facebookEmergency Fund: How Much Should You Save & Where to Keep It



Emergency Fund_ How Much Should You Save & Where to Keep It

Emergency Fund: How Much Should You Save & Where to Keep It

profileJustin Oh

We all know that life can be unpredictable.

Just a few years ago, we were all enjoying life as per usual, and then bam!

Covid engulfed the world.

Many businesses had to close down, nightlife ground to a complete halt, and once high-income pilots suddenly had zero income.

While it can be very tempting to jump straight into investing with your first paycheck, it might not be such a good idea when you don’t set aside an emergency fund for a rainy day.

Source: Giphy

Imagine this…

You were retrenched, and all your money is in investments.

But with the market in a sea of red, you would lose a part of your capital, maybe even all of it, if you were to sell them.

How are you going to feed yourself and pay your bills now?

That’s why it is so important for anyone starting out on their financial journey to have an emergency fund.

After you’ve cleared your debts if any.

TL;DR: Emergency Fund – How Much Should You Save & Where to Keep It

With life being full of twists and turns, one should set aside a sum of money for urgent and unplanned life events.

This sum of money should be equivalent to at least six months to 12 months of your living expenses,

And saved in ultra-low risk, high liquidity accounts such as:

  • High-interest savings accounts
  • Cash management accounts
  • Insurance savings plans
  • Singapore Savings Bond

Disclaimer: Do note that the information provided by Seedly serves as an educational piece and does not constitute an offer or solicitation to buy or sell any investment product(s). It does not consider the specific investment objectives, financial situation or particular needs of any person. ​Readers should always do their own due diligence and consider their financial goals before investing in any investment product(s).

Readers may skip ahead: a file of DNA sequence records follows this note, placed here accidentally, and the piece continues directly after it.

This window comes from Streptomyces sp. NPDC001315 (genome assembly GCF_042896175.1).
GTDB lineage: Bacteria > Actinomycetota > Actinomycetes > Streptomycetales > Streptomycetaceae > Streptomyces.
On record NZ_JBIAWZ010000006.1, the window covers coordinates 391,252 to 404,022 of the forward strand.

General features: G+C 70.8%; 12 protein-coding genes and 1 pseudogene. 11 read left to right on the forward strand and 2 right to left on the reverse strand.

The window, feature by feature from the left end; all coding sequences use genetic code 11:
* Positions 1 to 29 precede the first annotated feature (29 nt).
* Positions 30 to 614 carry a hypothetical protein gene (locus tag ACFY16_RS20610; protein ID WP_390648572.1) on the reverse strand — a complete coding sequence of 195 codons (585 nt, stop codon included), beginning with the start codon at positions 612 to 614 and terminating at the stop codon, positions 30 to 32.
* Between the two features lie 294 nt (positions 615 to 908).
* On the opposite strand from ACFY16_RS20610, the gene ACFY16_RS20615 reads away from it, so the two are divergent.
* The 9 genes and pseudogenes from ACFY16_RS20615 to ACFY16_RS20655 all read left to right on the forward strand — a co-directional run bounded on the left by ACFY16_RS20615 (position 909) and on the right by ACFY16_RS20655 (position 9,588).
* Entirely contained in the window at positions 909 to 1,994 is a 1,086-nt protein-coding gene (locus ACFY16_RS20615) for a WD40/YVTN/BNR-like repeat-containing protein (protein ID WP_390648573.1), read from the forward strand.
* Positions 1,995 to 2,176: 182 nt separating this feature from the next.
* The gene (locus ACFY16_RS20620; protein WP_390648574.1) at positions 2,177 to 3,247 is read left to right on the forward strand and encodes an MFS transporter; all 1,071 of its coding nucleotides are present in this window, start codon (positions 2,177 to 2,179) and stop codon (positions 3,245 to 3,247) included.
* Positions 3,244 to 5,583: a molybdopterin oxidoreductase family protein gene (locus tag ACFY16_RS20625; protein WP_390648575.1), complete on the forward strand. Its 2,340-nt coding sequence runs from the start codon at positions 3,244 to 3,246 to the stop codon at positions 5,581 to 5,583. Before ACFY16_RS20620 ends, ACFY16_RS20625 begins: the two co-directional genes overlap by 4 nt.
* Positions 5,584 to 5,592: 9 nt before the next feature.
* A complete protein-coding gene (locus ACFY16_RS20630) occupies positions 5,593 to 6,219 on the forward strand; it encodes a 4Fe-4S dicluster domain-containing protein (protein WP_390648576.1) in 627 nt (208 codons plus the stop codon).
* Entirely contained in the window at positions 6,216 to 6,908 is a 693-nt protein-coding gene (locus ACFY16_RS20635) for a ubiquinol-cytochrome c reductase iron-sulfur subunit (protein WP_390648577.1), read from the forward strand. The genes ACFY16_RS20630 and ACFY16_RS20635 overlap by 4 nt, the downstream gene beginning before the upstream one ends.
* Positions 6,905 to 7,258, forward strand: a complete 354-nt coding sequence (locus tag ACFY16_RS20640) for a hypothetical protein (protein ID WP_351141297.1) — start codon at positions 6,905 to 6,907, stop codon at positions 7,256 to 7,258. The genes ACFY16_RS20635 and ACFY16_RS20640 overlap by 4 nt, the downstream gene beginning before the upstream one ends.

What Is An Emergency Fund?

As defined by the Cambridge Dictionary, an emergency is

something dangerous or serious, such as an accident,
that happens suddenly or unexpectedly and needs fast action in order to avoid harmful results

The nature of an emergency means that you’ll be caught unprepared. Duh.

Source: Giphy

While sufficient insurance coverage can help you lighten the financial load in the event of major emergencies, such as disability or critical illness,

You’re still left vulnerable if you experience a sudden loss of income.

This is where an emergency fund comes in handy, as it will be your last line of defence (financially) to help cover your expenses in the meantime as you look for another job or recover from an accident.

How Much Should I Save in My Emergency Fund?

If you came looking for a magic number, you’d be sorely disappointed, as an emergency fund really depends on your lifestyle and situation.